full-FORCE and “Classic FORCE” learning with spikes

This notebook demonstrates how to implement both full-FORCE [1] and “Classic FORCE” [2] networks in Nengo. This makes it “trivial” to switch between neuron models (rate-based, spiking, adaptive, etc.), and to explore the effects of different learning rules and architectural assumptions.

For this demonstration, we use recursive least-squares (RLS) learning, with spiking LIF neurons, and the two basic architectures (full-FORCE and classic-FORCE) – to learn a bandpass filter (a.k.a. a “decaying oscillator” triggered by unit impulses).

%pylab inline
import pylab
    import seaborn as sns  # optional; prettier graphs
except ImportError:

import numpy as np
import nengo
import nengolib
from nengolib import RLS, Network
Populating the interactive namespace from numpy and matplotlib
# Task parameters
pulse_interval = 1.0
amplitude = 0.1
freq = 3.0
decay = 2.0
dt = 0.002
trials_train = 3
trials_test = 2

# Fixed model parameters
n = 200
seed = 0
rng = np.random.RandomState(seed)
ens_kwargs = dict(  # neuron parameters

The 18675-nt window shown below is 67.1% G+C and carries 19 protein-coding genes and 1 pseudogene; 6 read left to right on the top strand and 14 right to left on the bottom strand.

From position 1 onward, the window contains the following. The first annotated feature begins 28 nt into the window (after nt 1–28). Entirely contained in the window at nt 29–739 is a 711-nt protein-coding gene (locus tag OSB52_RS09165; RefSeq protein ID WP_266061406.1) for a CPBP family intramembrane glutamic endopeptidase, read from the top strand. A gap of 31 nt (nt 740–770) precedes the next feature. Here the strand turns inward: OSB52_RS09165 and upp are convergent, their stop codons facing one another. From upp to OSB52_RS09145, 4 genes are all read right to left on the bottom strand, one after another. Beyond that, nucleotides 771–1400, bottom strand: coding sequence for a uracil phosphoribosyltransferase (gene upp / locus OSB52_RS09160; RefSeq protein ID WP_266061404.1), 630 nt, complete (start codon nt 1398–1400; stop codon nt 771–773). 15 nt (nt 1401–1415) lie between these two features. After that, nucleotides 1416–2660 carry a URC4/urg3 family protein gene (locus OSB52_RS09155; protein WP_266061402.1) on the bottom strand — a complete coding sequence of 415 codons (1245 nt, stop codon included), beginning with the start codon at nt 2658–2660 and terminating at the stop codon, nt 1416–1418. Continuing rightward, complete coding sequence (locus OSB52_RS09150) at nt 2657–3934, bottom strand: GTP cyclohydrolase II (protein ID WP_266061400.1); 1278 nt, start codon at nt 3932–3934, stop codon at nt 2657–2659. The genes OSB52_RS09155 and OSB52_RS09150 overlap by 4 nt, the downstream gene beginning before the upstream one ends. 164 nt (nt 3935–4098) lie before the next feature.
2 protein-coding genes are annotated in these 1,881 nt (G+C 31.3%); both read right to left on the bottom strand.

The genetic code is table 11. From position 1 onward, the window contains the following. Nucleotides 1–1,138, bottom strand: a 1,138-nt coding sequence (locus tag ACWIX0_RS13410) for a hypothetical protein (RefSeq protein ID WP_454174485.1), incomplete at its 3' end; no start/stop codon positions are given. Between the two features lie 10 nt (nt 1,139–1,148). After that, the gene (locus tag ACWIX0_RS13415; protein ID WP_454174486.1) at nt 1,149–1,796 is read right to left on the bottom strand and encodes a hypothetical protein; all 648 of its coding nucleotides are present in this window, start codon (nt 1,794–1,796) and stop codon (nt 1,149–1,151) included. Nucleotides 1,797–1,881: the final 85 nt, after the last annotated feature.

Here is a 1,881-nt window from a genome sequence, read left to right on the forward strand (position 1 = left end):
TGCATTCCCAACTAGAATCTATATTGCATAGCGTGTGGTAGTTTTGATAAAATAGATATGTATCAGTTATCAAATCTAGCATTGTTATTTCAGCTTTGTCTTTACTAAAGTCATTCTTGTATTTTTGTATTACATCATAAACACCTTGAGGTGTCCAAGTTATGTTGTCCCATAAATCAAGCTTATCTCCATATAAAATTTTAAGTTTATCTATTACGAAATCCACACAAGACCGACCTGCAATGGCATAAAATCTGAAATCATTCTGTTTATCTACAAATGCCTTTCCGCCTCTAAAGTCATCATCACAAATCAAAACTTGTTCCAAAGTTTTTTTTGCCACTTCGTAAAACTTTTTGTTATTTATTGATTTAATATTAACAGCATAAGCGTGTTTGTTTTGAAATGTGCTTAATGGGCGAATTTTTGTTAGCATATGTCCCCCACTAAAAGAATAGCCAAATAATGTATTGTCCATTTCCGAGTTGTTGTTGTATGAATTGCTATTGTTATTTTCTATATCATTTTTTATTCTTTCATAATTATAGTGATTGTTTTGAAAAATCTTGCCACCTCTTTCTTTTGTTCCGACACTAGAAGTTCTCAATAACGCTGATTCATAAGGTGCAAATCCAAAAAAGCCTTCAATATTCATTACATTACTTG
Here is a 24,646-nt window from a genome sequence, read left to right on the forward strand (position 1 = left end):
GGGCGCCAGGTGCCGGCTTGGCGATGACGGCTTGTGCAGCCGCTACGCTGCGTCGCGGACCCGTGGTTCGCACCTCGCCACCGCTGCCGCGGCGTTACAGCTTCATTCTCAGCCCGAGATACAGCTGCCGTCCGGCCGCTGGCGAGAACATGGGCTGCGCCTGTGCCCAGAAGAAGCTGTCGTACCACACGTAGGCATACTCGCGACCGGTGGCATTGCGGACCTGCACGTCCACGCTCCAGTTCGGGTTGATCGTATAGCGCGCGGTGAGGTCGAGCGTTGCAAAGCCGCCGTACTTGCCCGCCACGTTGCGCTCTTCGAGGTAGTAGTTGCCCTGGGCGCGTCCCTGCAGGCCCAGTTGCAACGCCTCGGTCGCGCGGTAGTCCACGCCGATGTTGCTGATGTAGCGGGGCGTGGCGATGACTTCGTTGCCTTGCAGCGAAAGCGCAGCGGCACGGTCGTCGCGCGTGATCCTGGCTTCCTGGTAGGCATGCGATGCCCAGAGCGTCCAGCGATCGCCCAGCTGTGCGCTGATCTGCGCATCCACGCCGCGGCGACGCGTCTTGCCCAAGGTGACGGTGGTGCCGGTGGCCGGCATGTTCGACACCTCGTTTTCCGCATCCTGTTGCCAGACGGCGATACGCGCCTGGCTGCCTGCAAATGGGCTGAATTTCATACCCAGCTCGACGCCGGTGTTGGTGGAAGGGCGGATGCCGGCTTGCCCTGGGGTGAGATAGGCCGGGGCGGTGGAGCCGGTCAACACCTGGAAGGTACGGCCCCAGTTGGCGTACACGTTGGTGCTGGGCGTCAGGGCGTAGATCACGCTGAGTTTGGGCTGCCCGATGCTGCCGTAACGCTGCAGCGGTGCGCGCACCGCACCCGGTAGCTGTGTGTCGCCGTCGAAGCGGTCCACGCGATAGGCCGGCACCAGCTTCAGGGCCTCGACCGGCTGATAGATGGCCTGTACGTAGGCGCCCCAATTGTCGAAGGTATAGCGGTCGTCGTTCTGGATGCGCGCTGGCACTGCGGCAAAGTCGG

neuron_type=nengo.LIF(),  # nengolib.neurons.Tanh()
    intercepts=[-1]*n,  # intercepts are irelevant for Tanh

# Hyper-parameters
tau = 0.1                   # lowpass time-constant (10ms in [1])
tau_learn = 0.1             # filter for error / learning (needed for spiking)
tau_probe = 0.05            # filter for readout (needed for spiking
learning_rate = 0.1         # 1 in [1]
g = 1.5 / 400               # 1.5 in [1], scaled by firing rates
g_in = tau / amplitude      # scale the input encoders (usually 1)
g_out = 1.0                 # scale the recurrent encoders (usually 1)

# Pre-computed constants
T_train = trials_train * pulse_interval
T_total = (trials_train + trials_test) * pulse_interval
with Network(seed=seed) as model:
    # Input is a pulse every pulse_interval seconds
    U = np.zeros(int(pulse_interval / dt))
    U[0] = amplitude / dt
    u = nengo.Node(output=nengo.processes.PresentInput(U, dt))

    # Desired output is a decaying oscillator
    z = nengo.Node(size_in=1)
    nengo.Connection(u, z, synapse=nengolib.synapses.Bandpass(freq, decay))

# Initial weights
e_in = g_in * rng.uniform(-1, +1, (n, 1))  # fixed encoders for f_in (u_in)
e_out = g_out * rng.uniform(-1, +1, (n, 1))  # fixed encoders for f_out (u)
JD = rng.randn(n, n) * g / np.sqrt(n)  # target-generating weights (variance g^2/n)

Classic FORCE

  • xC are the neurons
  • sC are the unfiltered currents into each neuron (sC -> Lowpass(tau) -> xC)
  • zC is the learned output estimate, decoded by the neurons, and re-encoded back into sC alongside some random feedback (JD)